The Future of Indoor Cycling – Part I of II

While the next two posts are titled The FUTURE of Indoor Cycling, before looking into the Future, this PART I looks to the PAST and also the CURRENT state of indoor cycling as an essential fitness option for many…around the world!  Let’s go for a ride…

While the earliest evidence of indoor cycling goes back to the 1800’s, and more so, in the early 1900’s…this brief timeline starts nearly 3 decades ago in the 1990’s:

NOTE:  Be sure to click on embedded links to related content, including some great videos!

1991-1993:  Johnny Goldberg, better known as Johnny G., and John Baudhuin team up to design and produce early models of the Spinner® indoor bike and eventually develop and launch the original Spinning® group fitness program in the United States.

1993-1995:  Mad Dogg Athletics is founded and owner of the Spinning® brand, including variations of the brand name (Spin®, Spinner®, etc.).  An instructor certification program is developed to maintain integrity of the program.   Spinning® is featured in Rolling Stone magazine’s HOT LIST.  A partnership with Schwinn to manufacture Spinners® to meet growing demand.

1999:  Les Mills group exercise, and Body Pump creator, partners with Michael McSweeney to launch RPM (Raw Power in Motion).  The global program is updated through a quarter release schedule, and creates SIZZLER videos that include ride highlights of the current release.  RPM’s current release #85, will be followed by another update soon, in 2020.  Other indoor cycling programs under the Les Mills brand include Sprint (a 30 minute HIIT format) and The Trip (an immersive audio-visual experience with a large screen).

2007-2010:  Ruth Zuckerman‘s SoulCycle and later Flywheel open in New York and other major markets throughout US…becoming iconic lifestyle brands popular with celebrities.  The success of these brands spawned thousands of local and regional boutique studios dedicated to cycling or cycling combined with yoga, barre, strength/TRX, etc.

2013-2014:  Peloton launches an in-home option bringing the studio feel (instructors and live classes) into homes, on-demand.  Similarly, Zwift launches an in-home alternative to road/trail cyclists who prefer to use their outdoor bike inside with a trainer and connective technology to ride with others in a virtual setting.  Both platforms leverage the convenience of fitness at home.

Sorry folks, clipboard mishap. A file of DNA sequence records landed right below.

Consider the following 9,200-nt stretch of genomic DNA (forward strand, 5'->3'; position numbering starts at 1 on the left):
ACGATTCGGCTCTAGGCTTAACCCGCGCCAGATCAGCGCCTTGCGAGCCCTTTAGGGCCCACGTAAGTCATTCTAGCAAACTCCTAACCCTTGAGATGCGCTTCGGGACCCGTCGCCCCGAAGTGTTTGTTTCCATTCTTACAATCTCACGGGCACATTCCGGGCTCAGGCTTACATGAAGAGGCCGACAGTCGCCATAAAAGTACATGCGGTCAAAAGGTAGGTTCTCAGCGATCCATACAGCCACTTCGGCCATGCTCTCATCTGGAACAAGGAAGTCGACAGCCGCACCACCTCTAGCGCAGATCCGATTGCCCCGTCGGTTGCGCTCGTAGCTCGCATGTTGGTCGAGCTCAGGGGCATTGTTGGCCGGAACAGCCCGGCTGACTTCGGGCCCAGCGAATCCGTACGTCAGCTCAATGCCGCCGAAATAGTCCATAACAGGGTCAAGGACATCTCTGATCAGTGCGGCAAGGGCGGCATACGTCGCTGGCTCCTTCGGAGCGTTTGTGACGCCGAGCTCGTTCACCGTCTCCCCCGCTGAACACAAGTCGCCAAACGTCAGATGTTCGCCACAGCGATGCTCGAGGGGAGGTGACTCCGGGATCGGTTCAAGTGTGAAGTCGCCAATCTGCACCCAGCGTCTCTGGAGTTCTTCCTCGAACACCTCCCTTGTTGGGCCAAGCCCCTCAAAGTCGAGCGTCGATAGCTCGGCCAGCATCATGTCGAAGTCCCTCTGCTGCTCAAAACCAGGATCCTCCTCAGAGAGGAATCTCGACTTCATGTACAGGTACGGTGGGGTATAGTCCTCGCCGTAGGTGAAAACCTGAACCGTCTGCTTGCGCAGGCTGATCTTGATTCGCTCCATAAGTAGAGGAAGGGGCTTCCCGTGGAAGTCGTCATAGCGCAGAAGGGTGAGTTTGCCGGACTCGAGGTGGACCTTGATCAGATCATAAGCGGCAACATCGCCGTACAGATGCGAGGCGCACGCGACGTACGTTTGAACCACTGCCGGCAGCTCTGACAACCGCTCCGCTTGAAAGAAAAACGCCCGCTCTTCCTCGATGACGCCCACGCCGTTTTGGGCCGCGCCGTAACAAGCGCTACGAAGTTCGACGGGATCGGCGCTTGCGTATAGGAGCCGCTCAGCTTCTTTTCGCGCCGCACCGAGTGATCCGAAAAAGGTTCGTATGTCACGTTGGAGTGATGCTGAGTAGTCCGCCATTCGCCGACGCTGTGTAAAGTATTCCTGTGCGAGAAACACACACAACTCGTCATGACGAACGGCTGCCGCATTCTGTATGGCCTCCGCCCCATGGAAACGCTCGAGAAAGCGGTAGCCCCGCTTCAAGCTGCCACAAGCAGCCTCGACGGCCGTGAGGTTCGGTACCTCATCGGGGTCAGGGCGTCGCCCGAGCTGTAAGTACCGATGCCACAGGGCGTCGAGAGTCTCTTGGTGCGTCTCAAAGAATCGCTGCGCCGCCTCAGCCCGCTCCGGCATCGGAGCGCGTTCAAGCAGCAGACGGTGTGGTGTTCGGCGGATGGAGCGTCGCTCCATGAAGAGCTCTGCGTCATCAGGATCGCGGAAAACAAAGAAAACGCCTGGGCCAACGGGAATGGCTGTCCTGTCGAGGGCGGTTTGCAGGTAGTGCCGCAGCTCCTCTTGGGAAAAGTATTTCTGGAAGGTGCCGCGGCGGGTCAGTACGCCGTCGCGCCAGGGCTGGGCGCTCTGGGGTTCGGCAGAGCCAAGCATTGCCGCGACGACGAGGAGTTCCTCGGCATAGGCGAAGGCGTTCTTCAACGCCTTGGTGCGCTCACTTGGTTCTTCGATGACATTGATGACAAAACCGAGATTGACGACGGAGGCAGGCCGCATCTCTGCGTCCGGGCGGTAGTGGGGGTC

2016-current:  Success of the recent in-home programs has attracted other companies to follow suit.  Les Mills has an on-demand in-home subscription service, Flywheel offers in-home equipment and programing, and the original Spinning® brand is more actively marketing their equipment and in-home, on-demand programing.  At the same time, big-box fitness and boutique studios continue to thrive and offer a variety of studio cycling.

At the risk of “preaching to the choir”, here’s another look at why indoor cycling has great potential for a strong future…

I found this post by Jennifer Wang at, and couldn’t agree more with her assessment!  The following is a brief recap of Jennifer’s ten points…but be sure to check out the entire post for all the details and color commentary:

1. It’s a HUGE calorie burner.
2. It can help build STRENGTH and not just in your legs.
3. It’s LOW IMPACT and easy on your joints.
4. ANYONE can do it, anytime.
5. You’re alone but still in a COMMUNITY.
6. It’s a MAJOR stress-reliever. (Think “mental health”!)
7. It requires little skill or coordination.
8. You don’t have to think.
9. You can go fast.
10. You leave feeling UPLIFTED and euphoric.

To be continued…The Future of Indoor Cycling – Part II

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